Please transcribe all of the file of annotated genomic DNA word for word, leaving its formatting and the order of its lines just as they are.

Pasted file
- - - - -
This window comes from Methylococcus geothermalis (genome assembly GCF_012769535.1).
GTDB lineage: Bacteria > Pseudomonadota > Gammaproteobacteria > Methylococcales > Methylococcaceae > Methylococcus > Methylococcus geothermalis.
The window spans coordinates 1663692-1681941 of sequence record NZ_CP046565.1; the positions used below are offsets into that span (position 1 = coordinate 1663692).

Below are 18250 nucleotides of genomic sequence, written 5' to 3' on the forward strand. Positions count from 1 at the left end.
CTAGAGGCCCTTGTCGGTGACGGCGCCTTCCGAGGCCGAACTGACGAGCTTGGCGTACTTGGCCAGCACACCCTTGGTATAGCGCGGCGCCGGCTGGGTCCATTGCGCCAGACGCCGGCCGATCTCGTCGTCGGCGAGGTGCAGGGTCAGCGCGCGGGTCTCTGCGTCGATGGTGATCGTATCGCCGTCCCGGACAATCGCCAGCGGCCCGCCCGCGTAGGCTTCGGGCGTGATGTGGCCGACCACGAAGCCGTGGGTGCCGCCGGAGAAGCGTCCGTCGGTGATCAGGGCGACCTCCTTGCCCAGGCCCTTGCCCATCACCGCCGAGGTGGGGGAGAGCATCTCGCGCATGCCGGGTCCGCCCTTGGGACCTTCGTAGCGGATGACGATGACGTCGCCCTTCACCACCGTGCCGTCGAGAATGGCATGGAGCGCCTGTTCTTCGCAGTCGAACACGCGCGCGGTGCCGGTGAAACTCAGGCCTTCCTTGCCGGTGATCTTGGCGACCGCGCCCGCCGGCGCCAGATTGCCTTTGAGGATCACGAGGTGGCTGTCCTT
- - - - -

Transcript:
This window comes from Methylococcus geothermalis (genome assembly GCF_012769535.1).
GTDB lineage: Bacteria > Pseudomonadota > Gammaproteobacteria > Methylococcales > Methylococcaceae > Methylococcus > Methylococcus geothermalis.
The window spans coordinates 1663692-1681941 of sequence record NZ_CP046565.1; the positions used below are offsets into that span (position 1 = coordinate 1663692).

Below are 18250 nucleotides of genomic sequence, written 5' to 3' on the forward strand. Positions count from 1 at the left end.
CTAGAGGCCCTTGTCGGTGACGGCGCCTTCCGAGGCCGAACTGACGAGCTTGGCGTACTTGGCCAGCACACCCTTGGTATAGCGCGGCGCCGGCTGGGTCCATTGCGCCAGACGCCGGCCGATCTCGTCGTCGGCGAGGTGCAGGGTCAGCGCGCGGGTCTCTGCGTCGATGGTGATCGTATCGCCGTCCCGGACAATCGCCAGCGGCCCGCCCGCGTAGGCTTCGGGCGTGATGTGGCCGACCACGAAGCCGTGGGTGCCGCCGGAGAAGCGTCCGTCGGTGATCAGGGCGACCTCCTTGCCCAGGCCCTTGCCCATCACCGCCGAGGTGGGGGAGAGCATCTCGCGCATGCCGGGTCCGCCCTTGGGACCTTCGTAGCGGATGACGATGACGTCGCCCTTCACCACCGTGCCGTCGAGAATGGCATGGAGCGCCTGTTCTTCGCAGTCGAACACGCGCGCGGTGCCGGTGAAACTCAGGCCTTCCTTGCCGGTGATCTTGGCGACCGCGCCCGCCGGCGCCAGATTGCCTTTGAGGATCACGAGGTGGCTGTCCTT